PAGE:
I’ve got a query regarding dictionaries: is it possible to set up a separate dictionary for names and so on that Scrivener has to be told are correct per project, e.g one called “TLR”, another called “Midnight” or is it a vase of everything going into one dictionary?
Not at this time, I’m afraid, and probably not ever. This thread may be of help.
I wonder how hard it would be to program in a per-project “ignore list”? Essentially telling the spelling system not to worry about certain words during that session, like you can do manually. The list of ignored words would be kept somewhere in the project where it can be managed, much like project metadata (title, author), so that Scrivener could add them to the ignore list when you open the project.
Interesting idea , sort of automating what you’d do if you had a document on the project called “Custom ignore list”, and every time you open the project you force a spell check on this document and click Ignore All until done. The ignore list will be honoured by Scrivener until you exit the program (closing a project does not seem to be enough).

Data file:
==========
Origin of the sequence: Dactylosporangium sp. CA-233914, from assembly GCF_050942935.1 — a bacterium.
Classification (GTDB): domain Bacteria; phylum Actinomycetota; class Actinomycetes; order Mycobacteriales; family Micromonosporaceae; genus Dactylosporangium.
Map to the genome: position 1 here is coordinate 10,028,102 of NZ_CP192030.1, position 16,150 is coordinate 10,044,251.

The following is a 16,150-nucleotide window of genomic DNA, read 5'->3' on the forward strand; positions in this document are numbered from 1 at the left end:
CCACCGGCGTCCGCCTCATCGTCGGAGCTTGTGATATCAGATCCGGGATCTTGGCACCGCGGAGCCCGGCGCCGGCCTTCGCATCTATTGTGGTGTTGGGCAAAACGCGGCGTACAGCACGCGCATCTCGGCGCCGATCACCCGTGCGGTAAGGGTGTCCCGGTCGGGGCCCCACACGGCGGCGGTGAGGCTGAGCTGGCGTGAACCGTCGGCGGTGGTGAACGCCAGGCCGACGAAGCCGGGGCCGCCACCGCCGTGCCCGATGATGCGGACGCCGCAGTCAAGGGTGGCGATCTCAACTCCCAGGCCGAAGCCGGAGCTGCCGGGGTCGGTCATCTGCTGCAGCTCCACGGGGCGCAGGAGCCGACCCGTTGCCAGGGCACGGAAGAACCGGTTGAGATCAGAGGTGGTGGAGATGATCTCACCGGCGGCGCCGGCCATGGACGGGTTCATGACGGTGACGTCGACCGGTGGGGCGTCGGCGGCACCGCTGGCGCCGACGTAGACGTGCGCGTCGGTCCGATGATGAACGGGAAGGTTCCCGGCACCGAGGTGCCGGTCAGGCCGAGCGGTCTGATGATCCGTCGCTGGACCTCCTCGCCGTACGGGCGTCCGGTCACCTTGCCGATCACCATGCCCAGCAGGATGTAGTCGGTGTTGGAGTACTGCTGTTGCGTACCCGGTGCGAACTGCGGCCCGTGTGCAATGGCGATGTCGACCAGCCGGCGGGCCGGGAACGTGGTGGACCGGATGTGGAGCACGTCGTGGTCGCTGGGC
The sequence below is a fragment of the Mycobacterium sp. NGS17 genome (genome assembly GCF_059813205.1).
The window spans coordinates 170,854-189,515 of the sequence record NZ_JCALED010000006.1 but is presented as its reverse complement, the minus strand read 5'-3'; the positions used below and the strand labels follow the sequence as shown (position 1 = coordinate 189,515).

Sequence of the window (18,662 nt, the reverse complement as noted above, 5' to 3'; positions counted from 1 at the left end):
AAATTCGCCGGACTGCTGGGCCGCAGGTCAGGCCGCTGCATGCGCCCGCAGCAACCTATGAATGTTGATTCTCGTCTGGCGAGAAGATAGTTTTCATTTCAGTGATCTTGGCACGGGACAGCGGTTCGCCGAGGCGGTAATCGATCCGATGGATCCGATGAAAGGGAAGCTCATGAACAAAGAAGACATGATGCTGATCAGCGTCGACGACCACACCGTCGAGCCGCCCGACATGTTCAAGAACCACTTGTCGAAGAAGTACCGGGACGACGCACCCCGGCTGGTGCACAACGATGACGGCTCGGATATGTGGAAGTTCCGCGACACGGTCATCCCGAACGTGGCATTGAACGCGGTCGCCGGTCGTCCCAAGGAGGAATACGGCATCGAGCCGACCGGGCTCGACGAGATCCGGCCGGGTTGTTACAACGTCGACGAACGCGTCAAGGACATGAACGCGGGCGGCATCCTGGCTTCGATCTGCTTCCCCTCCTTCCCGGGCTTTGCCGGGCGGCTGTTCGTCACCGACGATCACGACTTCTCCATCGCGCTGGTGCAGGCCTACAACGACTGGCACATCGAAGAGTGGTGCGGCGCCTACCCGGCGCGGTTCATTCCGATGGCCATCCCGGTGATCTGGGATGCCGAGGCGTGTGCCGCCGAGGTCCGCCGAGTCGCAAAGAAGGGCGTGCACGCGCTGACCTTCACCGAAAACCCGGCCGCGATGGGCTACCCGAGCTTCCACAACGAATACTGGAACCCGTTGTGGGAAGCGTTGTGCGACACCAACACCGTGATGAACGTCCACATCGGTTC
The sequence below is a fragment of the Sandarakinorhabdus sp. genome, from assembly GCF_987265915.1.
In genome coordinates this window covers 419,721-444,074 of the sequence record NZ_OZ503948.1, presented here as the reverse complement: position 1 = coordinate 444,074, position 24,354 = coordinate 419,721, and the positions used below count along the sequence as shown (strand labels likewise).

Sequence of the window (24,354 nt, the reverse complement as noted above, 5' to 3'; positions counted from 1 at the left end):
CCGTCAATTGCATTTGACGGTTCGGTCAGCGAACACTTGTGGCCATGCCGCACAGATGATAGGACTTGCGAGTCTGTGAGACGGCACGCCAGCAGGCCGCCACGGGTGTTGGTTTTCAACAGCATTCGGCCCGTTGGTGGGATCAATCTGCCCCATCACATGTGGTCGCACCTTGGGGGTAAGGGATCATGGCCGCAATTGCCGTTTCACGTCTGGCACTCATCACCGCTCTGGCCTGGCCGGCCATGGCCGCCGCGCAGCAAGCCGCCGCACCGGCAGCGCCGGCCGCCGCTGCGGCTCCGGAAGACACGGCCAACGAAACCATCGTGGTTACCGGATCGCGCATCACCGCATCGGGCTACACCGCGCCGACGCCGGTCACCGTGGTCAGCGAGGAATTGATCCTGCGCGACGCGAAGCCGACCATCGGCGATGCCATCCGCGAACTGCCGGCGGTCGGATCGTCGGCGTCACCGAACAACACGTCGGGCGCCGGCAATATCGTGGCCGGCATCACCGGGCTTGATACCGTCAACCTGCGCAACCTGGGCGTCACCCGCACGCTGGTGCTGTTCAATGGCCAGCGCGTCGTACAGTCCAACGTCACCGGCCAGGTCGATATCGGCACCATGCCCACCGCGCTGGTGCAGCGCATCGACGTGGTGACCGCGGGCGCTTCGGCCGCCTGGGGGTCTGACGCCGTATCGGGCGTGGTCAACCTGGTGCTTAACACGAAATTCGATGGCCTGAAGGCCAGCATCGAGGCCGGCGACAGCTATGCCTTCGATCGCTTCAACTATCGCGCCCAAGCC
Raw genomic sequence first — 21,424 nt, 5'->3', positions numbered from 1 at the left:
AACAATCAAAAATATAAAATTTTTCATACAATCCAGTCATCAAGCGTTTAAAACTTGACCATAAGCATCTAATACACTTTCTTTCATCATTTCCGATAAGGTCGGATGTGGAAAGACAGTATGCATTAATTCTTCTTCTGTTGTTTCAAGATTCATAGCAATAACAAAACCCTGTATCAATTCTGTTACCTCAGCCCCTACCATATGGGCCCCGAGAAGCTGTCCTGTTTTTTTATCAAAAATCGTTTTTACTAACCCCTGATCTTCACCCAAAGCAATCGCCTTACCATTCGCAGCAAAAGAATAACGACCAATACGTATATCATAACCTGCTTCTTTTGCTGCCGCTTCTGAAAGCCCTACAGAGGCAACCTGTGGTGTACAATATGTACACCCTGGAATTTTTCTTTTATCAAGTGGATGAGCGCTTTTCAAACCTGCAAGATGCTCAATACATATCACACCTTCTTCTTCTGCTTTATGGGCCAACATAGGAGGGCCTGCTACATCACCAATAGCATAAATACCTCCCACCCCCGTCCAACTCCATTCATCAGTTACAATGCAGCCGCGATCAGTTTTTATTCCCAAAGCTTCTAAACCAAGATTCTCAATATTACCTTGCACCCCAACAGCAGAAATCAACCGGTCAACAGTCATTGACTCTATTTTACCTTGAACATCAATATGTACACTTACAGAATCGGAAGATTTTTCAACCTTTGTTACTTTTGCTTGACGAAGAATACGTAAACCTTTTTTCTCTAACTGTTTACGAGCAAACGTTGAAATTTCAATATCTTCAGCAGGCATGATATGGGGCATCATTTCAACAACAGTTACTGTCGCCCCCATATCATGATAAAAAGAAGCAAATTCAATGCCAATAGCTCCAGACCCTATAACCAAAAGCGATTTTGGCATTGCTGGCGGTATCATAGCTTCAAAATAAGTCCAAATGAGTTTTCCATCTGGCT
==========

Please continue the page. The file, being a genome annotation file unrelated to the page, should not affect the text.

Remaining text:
A problem arises, however, when you have two projects or more open projects at the same time. I’ve noticed that they would share the custom ignore words manually added. So, it would not be per-project unless more intelligence is put into overcoming the limitations of the spelling engine, which you’d have to do both on Windows and Mac, since they are two different engines.
Yeah, depending on one’s needs, it might only be part-way to what you want. I looked at the NSSpellChecker api, and it appears my idea might be possible. But would it cause more complaints than not having any per-project solution? One disadvantage : no suggestions when you actually misspell one of the ignored words.
For me, it would be good enough, letting me ignore obscure names (but still find misspellings) without adding them to the global dictionary for all other applications. Even though the accumulation of all ignored words from all opened projects might present a small risk to missing a misspelled word in an unrelated project, for me the advantage would be far greater; especially since the list could possibly be portable across machines and OSs, and would only persist within Scrivener for as long as the application was open.